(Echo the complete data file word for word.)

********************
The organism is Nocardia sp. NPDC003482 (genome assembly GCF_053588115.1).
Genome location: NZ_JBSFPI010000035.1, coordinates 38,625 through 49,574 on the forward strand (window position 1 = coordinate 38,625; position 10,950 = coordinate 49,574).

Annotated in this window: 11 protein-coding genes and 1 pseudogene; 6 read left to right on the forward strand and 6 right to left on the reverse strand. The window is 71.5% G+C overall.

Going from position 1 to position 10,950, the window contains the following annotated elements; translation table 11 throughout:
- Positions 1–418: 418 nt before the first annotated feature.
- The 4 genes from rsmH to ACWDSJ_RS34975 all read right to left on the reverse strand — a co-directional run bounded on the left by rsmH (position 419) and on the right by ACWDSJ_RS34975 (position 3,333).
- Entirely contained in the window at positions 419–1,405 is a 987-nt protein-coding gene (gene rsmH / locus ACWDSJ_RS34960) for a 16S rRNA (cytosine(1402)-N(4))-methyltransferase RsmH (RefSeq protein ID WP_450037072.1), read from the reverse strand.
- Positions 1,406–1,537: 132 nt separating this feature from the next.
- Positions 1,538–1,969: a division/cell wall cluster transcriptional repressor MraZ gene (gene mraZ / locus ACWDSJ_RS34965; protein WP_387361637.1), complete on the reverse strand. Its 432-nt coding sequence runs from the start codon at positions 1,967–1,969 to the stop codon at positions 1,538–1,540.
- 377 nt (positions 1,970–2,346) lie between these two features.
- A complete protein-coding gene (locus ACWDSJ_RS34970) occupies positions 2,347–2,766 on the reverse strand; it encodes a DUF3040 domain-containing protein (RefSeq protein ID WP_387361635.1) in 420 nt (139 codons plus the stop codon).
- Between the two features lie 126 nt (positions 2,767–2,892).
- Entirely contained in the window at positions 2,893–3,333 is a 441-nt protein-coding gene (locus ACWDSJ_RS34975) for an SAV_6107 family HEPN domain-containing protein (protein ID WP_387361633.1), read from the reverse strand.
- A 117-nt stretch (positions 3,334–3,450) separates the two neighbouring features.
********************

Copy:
The organism is Nocardia sp. NPDC003482 (genome assembly GCF_053588115.1).
Genome location: NZ_JBSFPI010000035.1, coordinates 38,625 through 49,574 on the forward strand (window position 1 = coordinate 38,625; position 10,950 = coordinate 49,574).

Annotated in this window: 11 protein-coding genes and 1 pseudogene; 6 read left to right on the forward strand and 6 right to left on the reverse strand. The window is 71.5% G+C overall.

Going from position 1 to position 10,950, the window contains the following annotated elements; translation table 11 throughout:
- Positions 1–418: 418 nt before the first annotated feature.
- The 4 genes from rsmH to ACWDSJ_RS34975 all read right to left on the reverse strand — a co-directional run bounded on the left by rsmH (position 419) and on the right by ACWDSJ_RS34975 (position 3,333).
- Entirely contained in the window at positions 419–1,405 is a 987-nt protein-coding gene (gene rsmH / locus ACWDSJ_RS34960) for a 16S rRNA (cytosine(1402)-N(4))-methyltransferase RsmH (RefSeq protein ID WP_450037072.1), read from the reverse strand.
- Positions 1,406–1,537: 132 nt separating this feature from the next.
- Positions 1,538–1,969: a division/cell wall cluster transcriptional repressor MraZ gene (gene mraZ / locus ACWDSJ_RS34965; protein WP_387361637.1), complete on the reverse strand. Its 432-nt coding sequence runs from the start codon at positions 1,967–1,969 to the stop codon at positions 1,538–1,540.
- 377 nt (positions 1,970–2,346) lie between these two features.
- A complete protein-coding gene (locus ACWDSJ_RS34970) occupies positions 2,347–2,766 on the reverse strand; it encodes a DUF3040 domain-containing protein (RefSeq protein ID WP_387361635.1) in 420 nt (139 codons plus the stop codon).
- Between the two features lie 126 nt (positions 2,767–2,892).
- Entirely contained in the window at positions 2,893–3,333 is a 441-nt protein-coding gene (locus ACWDSJ_RS34975) for an SAV_6107 family HEPN domain-containing protein (protein ID WP_387361633.1), read from the reverse strand.
- A 117-nt stretch (positions 3,334–3,450) separates the two neighbouring features.